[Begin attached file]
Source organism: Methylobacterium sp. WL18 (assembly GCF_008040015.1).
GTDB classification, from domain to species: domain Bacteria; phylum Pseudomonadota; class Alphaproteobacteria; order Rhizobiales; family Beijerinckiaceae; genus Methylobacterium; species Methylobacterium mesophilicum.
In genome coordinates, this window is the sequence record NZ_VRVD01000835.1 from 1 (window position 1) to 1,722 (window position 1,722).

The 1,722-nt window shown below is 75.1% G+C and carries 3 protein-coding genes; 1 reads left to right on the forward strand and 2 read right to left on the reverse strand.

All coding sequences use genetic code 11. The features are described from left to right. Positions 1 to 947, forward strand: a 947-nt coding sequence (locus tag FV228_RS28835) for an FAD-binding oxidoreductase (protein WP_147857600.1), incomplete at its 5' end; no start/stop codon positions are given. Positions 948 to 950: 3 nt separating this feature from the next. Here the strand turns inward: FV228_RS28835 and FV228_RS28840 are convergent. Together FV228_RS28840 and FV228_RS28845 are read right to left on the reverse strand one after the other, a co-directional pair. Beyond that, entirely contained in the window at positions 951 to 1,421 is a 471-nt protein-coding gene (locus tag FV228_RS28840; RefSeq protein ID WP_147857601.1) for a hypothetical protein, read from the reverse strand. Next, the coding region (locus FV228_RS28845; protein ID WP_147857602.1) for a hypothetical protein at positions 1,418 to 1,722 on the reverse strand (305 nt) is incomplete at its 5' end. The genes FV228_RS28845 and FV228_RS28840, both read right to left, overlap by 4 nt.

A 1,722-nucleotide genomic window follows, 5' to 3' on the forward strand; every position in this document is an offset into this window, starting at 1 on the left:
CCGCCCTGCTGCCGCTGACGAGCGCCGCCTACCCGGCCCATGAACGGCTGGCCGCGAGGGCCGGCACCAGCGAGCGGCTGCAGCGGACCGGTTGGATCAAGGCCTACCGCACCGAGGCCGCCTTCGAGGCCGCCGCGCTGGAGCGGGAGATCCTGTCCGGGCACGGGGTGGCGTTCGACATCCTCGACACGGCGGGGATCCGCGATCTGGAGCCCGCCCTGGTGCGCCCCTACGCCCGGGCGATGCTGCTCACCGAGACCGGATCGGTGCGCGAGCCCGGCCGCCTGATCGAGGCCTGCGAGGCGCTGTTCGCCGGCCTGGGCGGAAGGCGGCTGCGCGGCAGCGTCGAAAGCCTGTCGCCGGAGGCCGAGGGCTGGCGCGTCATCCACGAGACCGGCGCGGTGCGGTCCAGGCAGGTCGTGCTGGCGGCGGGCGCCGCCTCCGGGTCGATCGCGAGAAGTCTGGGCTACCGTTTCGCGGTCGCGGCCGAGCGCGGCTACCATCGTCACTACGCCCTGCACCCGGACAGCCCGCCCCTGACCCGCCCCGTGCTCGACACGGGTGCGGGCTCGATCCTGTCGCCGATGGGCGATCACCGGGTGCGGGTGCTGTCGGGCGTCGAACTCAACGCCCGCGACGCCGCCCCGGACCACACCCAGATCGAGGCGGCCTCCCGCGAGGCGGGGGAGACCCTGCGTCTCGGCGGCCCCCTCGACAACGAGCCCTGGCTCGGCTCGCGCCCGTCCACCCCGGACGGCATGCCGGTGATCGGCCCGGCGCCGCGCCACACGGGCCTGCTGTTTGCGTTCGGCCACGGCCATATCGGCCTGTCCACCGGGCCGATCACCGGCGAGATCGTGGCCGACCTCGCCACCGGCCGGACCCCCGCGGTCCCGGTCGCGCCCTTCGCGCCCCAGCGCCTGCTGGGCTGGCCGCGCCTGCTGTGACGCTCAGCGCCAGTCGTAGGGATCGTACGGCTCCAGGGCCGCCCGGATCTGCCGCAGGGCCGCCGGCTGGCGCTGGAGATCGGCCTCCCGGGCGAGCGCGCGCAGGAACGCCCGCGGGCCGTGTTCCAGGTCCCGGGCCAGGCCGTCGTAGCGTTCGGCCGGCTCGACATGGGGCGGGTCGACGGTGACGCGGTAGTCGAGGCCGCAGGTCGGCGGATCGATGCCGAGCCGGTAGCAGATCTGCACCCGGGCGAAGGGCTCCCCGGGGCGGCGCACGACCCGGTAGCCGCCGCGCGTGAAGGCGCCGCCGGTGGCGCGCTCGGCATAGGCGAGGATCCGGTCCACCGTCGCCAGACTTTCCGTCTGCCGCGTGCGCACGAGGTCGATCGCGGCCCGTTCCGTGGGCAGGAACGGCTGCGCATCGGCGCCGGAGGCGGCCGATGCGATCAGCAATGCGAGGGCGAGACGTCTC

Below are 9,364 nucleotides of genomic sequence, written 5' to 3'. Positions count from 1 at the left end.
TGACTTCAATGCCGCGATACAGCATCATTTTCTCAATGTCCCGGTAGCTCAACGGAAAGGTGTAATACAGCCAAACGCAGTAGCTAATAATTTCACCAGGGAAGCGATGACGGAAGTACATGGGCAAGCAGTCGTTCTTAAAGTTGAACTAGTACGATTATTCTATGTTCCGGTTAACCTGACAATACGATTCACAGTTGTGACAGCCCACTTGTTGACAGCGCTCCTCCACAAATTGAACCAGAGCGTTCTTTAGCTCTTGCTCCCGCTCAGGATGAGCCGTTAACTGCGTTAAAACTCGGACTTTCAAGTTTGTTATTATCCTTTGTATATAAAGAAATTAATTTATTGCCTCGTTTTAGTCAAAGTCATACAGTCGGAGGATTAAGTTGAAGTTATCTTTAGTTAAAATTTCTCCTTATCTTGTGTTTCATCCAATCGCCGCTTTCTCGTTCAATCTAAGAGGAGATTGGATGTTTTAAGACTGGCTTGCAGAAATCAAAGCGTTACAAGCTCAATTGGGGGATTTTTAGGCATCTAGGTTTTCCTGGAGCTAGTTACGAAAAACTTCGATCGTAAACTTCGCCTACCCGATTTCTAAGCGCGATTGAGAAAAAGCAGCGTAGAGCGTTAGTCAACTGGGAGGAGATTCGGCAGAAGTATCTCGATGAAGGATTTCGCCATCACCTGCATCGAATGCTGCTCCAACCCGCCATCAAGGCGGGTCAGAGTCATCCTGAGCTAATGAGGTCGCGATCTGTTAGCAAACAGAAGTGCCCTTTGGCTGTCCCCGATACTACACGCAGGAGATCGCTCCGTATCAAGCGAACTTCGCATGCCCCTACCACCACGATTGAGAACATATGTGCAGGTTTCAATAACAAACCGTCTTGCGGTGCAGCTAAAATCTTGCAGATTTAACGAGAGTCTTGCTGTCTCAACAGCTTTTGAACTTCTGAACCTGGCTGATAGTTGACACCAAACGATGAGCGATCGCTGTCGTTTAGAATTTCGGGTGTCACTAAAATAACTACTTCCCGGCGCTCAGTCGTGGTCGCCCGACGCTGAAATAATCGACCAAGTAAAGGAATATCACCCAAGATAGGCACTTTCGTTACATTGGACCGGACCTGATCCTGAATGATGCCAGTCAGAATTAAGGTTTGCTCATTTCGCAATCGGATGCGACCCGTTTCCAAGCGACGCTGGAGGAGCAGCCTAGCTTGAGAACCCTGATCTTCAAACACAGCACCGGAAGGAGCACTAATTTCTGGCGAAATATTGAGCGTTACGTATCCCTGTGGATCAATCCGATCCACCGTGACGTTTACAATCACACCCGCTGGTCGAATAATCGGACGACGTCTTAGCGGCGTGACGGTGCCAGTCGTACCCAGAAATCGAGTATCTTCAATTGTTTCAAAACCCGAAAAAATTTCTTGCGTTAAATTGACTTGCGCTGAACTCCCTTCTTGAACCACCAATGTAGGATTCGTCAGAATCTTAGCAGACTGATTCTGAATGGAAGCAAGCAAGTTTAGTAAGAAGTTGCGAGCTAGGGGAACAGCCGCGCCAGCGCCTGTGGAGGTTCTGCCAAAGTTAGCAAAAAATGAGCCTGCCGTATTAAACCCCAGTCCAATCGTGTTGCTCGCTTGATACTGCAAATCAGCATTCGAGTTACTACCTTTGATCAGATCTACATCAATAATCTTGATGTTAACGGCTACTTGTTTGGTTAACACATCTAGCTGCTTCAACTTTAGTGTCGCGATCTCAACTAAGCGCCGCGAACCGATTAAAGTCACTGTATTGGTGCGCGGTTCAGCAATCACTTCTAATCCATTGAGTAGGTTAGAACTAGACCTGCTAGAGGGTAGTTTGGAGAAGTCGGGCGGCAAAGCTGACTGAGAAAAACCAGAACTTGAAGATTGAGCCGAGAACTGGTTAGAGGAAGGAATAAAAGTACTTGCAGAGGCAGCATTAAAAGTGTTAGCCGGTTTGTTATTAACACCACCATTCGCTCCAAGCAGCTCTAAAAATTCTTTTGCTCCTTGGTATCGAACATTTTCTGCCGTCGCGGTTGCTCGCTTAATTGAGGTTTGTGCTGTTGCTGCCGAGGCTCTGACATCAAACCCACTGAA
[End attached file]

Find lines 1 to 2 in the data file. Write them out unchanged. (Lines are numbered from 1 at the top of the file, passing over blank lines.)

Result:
Source organism: Methylobacterium sp. WL18 (assembly GCF_008040015.1).
GTDB classification, from domain to species: domain Bacteria; phylum Pseudomonadota; class Alphaproteobacteria; order Rhizobiales; family Beijerinckiaceae; genus Methylobacterium; species Methylobacterium mesophilicum.